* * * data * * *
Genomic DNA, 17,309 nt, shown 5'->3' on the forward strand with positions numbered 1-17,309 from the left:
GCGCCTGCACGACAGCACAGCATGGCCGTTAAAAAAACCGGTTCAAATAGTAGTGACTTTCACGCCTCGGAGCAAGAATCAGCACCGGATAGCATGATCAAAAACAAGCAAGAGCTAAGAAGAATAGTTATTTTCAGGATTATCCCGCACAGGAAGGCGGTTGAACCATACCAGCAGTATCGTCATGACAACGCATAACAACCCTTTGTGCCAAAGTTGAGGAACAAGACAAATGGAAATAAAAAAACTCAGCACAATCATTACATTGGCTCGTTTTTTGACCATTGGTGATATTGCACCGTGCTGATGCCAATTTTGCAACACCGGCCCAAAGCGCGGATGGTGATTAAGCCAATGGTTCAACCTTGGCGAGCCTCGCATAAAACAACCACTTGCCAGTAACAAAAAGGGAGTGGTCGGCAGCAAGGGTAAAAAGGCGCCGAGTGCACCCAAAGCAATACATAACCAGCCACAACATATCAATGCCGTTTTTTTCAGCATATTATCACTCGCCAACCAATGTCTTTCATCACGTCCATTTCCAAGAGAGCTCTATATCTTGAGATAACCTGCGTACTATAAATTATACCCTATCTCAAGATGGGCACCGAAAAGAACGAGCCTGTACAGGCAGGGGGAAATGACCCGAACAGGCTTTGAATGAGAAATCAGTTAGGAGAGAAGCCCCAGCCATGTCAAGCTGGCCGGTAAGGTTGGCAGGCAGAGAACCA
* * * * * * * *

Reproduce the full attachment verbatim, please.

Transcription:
Genomic DNA, 17,309 nt, shown 5'->3' on the forward strand with positions numbered 1-17,309 from the left:
GCGCCTGCACGACAGCACAGCATGGCCGTTAAAAAAACCGGTTCAAATAGTAGTGACTTTCACGCCTCGGAGCAAGAATCAGCACCGGATAGCATGATCAAAAACAAGCAAGAGCTAAGAAGAATAGTTATTTTCAGGATTATCCCGCACAGGAAGGCGGTTGAACCATACCAGCAGTATCGTCATGACAACGCATAACAACCCTTTGTGCCAAAGTTGAGGAACAAGACAAATGGAAATAAAAAAACTCAGCACAATCATTACATTGGCTCGTTTTTTGACCATTGGTGATATTGCACCGTGCTGATGCCAATTTTGCAACACCGGCCCAAAGCGCGGATGGTGATTAAGCCAATGGTTCAACCTTGGCGAGCCTCGCATAAAACAACCACTTGCCAGTAACAAAAAGGGAGTGGTCGGCAGCAAGGGTAAAAAGGCGCCGAGTGCACCCAAAGCAATACATAACCAGCCACAACATATCAATGCCGTTTTTTTCAGCATATTATCACTCGCCAACCAATGTCTTTCATCACGTCCATTTCCAAGAGAGCTCTATATCTTGAGATAACCTGCGTACTATAAATTATACCCTATCTCAAGATGGGCACCGAAAAGAACGAGCCTGTACAGGCAGGGGGAAATGACCCGAACAGGCTTTGAATGAGAAATCAGTTAGGAGAGAAGCCCCAGCCATGTCAAGCTGGCCGGTAAGGTTGGCAGGCAGAGAACCA